Encountering Wolves in the Boundary Waters


This week’s Notes from the Trail is dedicated to wolves. Dave and I decided this was fitting due to all the wolf activity we have witnessed in the past week. On Tuesday, we heard a pack of wolves howling. As we listened after the howling had finished, we heard splashing in the shallows of the channel between Ensign Lake and Splash Lake. This got us wondering if wolves could catch fish.

On Wednesday, we paddled back to this same spot to investigate the fish more. As we were approaching the rapids, Dave exclaimed, “there’s a wolf!” I looked in the direction he was pointing. It took me a few seconds to see it. A young wolf had been down near the rapids, but when it saw us, it walked away. There was a steep, rocky hill for it to climb. We watched it walk up the hill. It stopped for a few seconds, looked at us, and smelled the air, trying to identify us. Then it disappeared into the trees. We were really excited to see this wolf!


When we landed our canoe, we saw fish scales all over the rocks. There were many fish swimming above and below the rapids. We are pretty sure that the type of fish is called a cisco. They have come to this place to spawn in the gravel of the rapids. When we first came to Ensign Lake, we had seen eagles perched in trees nearby. I knew they had been eating the fish. Was the wolf catching fish too?

Before answering this question, I’ll share with you what we do know about wolves. You can also learn more about wolves by following the links at the bottom of the page. Different types of wolves live in different parts of the world. Wolves live in North America, Europe, Asia and Africa. The two main species of wolves are gray wolves and red wolves. Gray wolf is the species of wolf that lives in Minnesota. The subspecies of gray wolf that lives in Minnesota is the Great Plains wolf. Other subspecies of gray wolf are the Mexican wolf, Mackenzie Valley or Alaskan wolf, Eastern wolf and Arctic wolf.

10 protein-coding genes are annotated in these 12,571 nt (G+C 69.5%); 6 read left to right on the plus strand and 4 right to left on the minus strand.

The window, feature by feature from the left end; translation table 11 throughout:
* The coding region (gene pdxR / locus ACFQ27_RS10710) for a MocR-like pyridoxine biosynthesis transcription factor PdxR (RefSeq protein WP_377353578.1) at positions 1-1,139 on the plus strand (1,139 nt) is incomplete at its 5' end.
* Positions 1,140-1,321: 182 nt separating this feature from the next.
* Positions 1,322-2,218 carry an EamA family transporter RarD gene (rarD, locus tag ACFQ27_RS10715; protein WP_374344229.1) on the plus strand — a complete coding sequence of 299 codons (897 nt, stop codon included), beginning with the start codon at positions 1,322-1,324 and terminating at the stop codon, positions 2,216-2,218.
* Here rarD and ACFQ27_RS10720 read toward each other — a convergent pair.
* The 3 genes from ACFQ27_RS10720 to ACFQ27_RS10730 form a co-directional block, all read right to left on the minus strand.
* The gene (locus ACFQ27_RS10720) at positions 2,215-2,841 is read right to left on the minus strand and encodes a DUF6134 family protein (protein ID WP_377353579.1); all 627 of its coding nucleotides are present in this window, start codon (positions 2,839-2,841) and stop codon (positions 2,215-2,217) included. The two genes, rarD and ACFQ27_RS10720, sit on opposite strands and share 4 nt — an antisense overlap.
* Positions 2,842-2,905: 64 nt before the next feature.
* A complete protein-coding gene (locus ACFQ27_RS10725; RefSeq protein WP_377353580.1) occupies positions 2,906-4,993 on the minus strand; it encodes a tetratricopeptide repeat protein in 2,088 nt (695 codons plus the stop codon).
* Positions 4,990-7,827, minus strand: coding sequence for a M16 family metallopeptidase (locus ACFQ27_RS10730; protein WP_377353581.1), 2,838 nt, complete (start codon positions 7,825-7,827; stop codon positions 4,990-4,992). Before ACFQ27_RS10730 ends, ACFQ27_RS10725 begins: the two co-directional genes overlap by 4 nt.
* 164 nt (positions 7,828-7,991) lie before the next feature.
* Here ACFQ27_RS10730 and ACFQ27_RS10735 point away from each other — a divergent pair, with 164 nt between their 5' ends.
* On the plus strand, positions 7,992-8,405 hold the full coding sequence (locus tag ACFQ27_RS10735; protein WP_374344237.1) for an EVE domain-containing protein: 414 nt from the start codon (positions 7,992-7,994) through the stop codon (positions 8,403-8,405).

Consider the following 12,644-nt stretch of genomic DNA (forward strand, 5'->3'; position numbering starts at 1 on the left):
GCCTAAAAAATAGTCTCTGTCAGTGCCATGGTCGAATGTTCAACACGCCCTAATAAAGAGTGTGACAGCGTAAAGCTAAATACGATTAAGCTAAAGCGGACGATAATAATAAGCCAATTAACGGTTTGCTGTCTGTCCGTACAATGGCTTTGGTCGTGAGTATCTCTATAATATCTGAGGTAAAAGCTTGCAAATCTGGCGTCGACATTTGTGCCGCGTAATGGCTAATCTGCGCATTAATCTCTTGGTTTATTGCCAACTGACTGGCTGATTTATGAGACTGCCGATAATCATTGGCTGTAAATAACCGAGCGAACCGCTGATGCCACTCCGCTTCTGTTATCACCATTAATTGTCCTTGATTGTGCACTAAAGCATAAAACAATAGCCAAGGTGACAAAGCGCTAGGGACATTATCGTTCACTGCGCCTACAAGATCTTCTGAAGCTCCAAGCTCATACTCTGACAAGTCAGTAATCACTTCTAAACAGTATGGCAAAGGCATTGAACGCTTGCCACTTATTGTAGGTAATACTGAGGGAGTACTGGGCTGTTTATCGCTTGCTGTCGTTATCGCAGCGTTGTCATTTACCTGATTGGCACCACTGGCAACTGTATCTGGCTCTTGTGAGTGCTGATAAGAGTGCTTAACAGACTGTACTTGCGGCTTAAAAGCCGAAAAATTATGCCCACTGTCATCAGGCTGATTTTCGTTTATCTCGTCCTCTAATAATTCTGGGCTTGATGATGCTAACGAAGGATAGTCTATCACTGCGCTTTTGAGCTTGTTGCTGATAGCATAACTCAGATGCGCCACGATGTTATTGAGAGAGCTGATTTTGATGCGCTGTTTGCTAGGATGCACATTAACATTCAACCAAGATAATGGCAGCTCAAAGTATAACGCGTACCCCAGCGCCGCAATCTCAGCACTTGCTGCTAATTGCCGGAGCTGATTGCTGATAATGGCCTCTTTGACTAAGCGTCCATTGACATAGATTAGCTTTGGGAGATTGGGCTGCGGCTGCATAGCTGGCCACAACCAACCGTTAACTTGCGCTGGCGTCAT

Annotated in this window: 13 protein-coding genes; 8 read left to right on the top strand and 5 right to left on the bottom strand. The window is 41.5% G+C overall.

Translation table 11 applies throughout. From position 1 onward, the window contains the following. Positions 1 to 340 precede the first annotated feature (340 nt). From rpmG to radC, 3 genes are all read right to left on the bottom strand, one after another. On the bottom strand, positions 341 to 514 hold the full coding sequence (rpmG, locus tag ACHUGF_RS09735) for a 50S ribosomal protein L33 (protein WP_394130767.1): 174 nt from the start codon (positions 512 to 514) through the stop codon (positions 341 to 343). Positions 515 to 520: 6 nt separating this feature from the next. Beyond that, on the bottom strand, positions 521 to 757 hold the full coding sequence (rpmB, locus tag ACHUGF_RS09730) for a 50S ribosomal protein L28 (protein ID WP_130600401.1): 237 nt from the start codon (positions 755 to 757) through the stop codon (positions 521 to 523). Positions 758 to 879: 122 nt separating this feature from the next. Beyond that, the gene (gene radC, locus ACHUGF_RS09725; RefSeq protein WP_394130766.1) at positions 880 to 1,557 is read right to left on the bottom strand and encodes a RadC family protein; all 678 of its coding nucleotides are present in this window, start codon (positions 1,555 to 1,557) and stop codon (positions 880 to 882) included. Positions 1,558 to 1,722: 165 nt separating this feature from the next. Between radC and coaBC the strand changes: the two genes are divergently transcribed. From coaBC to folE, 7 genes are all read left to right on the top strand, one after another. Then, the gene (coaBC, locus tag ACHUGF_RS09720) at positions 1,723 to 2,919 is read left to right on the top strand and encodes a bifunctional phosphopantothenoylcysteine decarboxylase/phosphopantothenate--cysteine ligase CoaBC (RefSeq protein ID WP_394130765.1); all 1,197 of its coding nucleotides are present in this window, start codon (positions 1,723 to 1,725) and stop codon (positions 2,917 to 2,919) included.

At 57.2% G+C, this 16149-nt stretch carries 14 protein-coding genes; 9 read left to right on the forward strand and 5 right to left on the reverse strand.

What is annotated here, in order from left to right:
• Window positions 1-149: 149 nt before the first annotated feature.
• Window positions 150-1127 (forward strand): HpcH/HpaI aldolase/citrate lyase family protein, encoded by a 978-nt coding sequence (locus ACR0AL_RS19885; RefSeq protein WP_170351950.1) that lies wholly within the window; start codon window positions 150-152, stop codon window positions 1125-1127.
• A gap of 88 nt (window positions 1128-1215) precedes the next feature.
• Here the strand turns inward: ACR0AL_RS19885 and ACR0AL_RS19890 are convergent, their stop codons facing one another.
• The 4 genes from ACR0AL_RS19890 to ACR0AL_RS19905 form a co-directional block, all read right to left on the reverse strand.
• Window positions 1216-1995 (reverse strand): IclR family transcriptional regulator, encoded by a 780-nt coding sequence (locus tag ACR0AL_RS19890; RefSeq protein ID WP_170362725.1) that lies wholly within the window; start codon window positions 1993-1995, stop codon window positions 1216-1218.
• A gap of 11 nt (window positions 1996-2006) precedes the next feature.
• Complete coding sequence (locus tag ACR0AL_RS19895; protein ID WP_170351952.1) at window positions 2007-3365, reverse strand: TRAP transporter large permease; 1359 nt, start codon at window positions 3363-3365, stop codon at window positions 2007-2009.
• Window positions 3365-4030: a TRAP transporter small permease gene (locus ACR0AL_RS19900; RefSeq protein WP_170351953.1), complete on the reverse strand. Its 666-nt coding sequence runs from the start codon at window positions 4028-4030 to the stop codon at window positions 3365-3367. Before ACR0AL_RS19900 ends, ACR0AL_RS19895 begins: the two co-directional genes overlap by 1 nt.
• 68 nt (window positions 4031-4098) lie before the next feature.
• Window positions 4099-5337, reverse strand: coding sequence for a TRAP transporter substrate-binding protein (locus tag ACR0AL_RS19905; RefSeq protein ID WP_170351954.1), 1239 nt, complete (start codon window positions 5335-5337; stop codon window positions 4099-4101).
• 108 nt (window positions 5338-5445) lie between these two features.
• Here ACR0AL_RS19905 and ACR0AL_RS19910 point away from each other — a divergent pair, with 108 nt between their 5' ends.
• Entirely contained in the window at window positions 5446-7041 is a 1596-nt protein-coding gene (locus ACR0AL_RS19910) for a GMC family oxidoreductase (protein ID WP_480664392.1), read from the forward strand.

A Great Plains wolf is between 4½ and 6½ feet long. It weighs between 60 to 110 pounds. Male wolves are larger than females. Their fur can be gray, black or buff with reddish coloring. All wolves are social animals. Wolves communicate by using body language, scent marking, and by making noise (howling). Wolves live in groups called packs. The average pack size for the Great Plains wolf is 5 to 6 wolves.

At one time wolves were found throughout most of the United States. In recent history, they almost became extinct in the lower 48 states. Today wolves are found in Alaska, Canada, and the northern parts of Minnesota, Idaho, Washington, Montana, Michigan, and Wisconsin. There are about 2,000 gray wolves living in Minnesota now. The only state with more wolves is Alaska. Wolves usually try to stay away from people. They have good eyesight, hearing and an amazing sense of smell. Usually wolves see, hear, or smell us from a long way off. They usually run away before we see them. We have been looking forward to the winter, because when snow covers the ground we have an easier time seeing what wolves have been up to. We see their tracks and scat more easily in the snow. Did you know that wolf scat contains fur and pieces of bones from animals they have eaten?

After doing a little research, I found several examples of wolves eating fish in British Columbia and Alaska. When salmon swim upstream to spawn, it is not uncommon for wolves to catch and eat the salmon- just like brown bears! While we have yet to see a wolf catch a cisco here, we now know that it is possible.

Have wolves ever lived your state?

Do wolves live in your state now?

What type of wolves were historically found in your state?

What caused wolves to become extinct in so many parts of the world?





Photo credit: https://commons.m.wikimedia.org/wiki/File:Howlsnow.jpg


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One Comment

  1. Posted May 23, 2016 at 12:49 pm | Permalink

    we live in indianan and we half to hunt the deer because they dont have any natural peadators there used to be wolves

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